World Affairs

Former National Security Advisors Give Their Reviews of Trump’s Foreign Policy

August 23, 2018  • Catherine Lutz

As it does each summer, the Aspen Strategy Group convened in Aspen in August to discuss and formulate expert nonpartisan advice on one major national security issue. But when four members of the group — two who had worked for Republican administration and two for Democrats — took the public stage as part of the Hurst Lecture Series (watch the full video of the event), the overarching issue they were asked about was the major shift in American foreign policy under President Donald Trump — and its impact.

President Obama’s national security advisors, Tom Donilon and Susan Rice, suggested that upsetting the liberal world order that’s been in place since the end of World War II has been damaging, perhaps irreparably. Frayed relations with traditional allies, cozying up to more authoritarian leaders, launching trade wars, and withdrawing from various international commitments “have left the world questioning the United States’ constancy, values, and our ability to be a source of stability, strength, and predictability in the global order,” said Susan Rice.

With the United States now a “net exporter of uncertainty” and the “reemergence of great power competition” not seen since the Cold War, said Donilon, it’s unclear where Trump stands on the United States’ traditional role as leader of the free world.

Two officials from the George W. Bush administration, Condoleezza Rice and Stephen Hadley, argued that the traditional world order hasn’t been working for many people and that it’s important to look beyond Trump’s bluster on some of these pressing issues.

Trump’s approach is “an evolution in American foreign policy, not a revolution,” said Condoleezza Rice, who served as national security advisor and then secretary of state under Bush. A believer in free trade, immigration, and democratization as positive forces, she noted that problems in those areas have been building for some time.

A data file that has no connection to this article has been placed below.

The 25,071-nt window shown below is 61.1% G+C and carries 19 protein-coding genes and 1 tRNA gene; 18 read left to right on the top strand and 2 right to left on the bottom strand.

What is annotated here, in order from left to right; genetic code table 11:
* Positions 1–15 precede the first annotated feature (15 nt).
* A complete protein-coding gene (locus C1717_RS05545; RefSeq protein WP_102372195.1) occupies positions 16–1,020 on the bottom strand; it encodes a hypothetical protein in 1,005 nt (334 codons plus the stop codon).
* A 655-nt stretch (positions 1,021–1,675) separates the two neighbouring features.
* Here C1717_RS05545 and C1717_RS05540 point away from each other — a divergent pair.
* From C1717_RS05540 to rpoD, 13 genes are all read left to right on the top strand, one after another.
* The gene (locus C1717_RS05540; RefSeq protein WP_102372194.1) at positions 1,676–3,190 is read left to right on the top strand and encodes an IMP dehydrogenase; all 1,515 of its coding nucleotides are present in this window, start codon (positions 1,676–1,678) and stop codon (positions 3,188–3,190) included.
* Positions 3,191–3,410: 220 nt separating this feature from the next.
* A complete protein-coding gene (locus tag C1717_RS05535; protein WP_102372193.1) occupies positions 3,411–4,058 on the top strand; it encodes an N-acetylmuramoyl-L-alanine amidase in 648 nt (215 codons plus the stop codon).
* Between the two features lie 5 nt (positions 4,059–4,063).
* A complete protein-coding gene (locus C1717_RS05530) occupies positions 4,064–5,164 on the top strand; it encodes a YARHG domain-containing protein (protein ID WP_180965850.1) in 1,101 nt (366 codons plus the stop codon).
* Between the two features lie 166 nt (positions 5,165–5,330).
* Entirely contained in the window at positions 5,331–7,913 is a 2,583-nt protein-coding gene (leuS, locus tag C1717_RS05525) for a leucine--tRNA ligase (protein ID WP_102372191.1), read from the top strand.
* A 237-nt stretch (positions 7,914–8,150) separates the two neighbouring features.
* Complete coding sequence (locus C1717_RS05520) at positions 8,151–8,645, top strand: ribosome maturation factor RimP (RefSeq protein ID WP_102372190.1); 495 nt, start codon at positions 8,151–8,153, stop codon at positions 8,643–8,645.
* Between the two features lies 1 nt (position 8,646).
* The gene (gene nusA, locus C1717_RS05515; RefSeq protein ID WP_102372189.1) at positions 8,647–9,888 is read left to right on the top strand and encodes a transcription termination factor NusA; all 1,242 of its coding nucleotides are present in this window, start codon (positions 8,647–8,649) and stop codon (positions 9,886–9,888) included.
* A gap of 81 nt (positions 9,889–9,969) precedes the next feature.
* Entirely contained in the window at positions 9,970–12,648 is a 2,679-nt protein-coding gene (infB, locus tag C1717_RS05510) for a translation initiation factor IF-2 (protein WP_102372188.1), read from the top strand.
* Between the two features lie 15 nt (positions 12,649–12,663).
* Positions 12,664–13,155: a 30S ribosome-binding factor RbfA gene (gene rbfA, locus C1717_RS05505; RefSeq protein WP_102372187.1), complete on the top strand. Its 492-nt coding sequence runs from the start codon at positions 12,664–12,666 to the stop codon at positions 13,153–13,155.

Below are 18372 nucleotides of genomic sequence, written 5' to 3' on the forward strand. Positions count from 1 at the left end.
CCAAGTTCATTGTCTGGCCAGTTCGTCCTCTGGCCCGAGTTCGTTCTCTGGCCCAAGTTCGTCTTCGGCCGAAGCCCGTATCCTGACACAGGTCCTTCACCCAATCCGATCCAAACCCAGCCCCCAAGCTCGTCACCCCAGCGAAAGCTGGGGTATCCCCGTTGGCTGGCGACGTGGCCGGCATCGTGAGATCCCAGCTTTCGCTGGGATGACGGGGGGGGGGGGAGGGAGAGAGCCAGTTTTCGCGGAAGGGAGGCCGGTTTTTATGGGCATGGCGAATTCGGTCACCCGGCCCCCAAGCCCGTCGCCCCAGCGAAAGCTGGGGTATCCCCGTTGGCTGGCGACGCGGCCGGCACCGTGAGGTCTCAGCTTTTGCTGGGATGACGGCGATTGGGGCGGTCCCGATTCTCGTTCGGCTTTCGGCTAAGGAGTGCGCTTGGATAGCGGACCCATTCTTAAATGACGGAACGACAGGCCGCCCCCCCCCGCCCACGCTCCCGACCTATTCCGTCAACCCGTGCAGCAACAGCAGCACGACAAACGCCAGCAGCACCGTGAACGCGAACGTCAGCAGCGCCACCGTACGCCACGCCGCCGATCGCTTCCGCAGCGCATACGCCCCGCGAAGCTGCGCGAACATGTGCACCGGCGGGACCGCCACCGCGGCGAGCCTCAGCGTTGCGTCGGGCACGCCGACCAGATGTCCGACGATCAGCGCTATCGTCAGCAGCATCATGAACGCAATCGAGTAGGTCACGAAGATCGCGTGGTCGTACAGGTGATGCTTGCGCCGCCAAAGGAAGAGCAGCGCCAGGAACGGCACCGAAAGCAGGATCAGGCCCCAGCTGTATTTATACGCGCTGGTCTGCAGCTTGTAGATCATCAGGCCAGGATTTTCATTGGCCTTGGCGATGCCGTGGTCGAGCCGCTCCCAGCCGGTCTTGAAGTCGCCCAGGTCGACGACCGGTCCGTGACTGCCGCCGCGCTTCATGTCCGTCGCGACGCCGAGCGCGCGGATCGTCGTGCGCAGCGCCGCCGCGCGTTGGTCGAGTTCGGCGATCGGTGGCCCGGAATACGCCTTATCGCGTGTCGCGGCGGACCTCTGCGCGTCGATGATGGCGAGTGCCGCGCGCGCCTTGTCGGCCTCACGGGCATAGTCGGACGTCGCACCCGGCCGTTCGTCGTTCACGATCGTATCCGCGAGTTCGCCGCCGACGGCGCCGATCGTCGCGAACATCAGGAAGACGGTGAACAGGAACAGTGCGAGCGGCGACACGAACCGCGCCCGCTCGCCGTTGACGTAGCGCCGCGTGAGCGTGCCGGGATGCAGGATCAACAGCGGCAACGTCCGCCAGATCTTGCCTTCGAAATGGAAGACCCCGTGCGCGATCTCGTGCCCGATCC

“Let’s not deceive ourselves that this is just about Donald Trump,” she said. “The erosion in the system over the last 70-plus years is a longer story.”

Stephen Hadley, Bush’s second national security advisor, noted that “Trump was elected to be a disruptor, and he’s doing it.” He’s the first political populist to become president of the United States, Hadley said, because “a good chunk of Americans felt victimized by globalization, threatened by immigration, abandoned by politicians, and betrayed by elites.”

Like his colleagues, Hadley expressed concerns about the erosion of diplomacy and lack of world democratic leadership. But he also underscored the need to get past political labels and work together.

“We have one president at a time, and if the president succeeds, the country succeeds, and if the president fails the country fails,” he said. “What I like about the Aspen Strategy Group is getting together on a bipartisan basis and coming up with ideas that might help this administration succeed in some of these things.”

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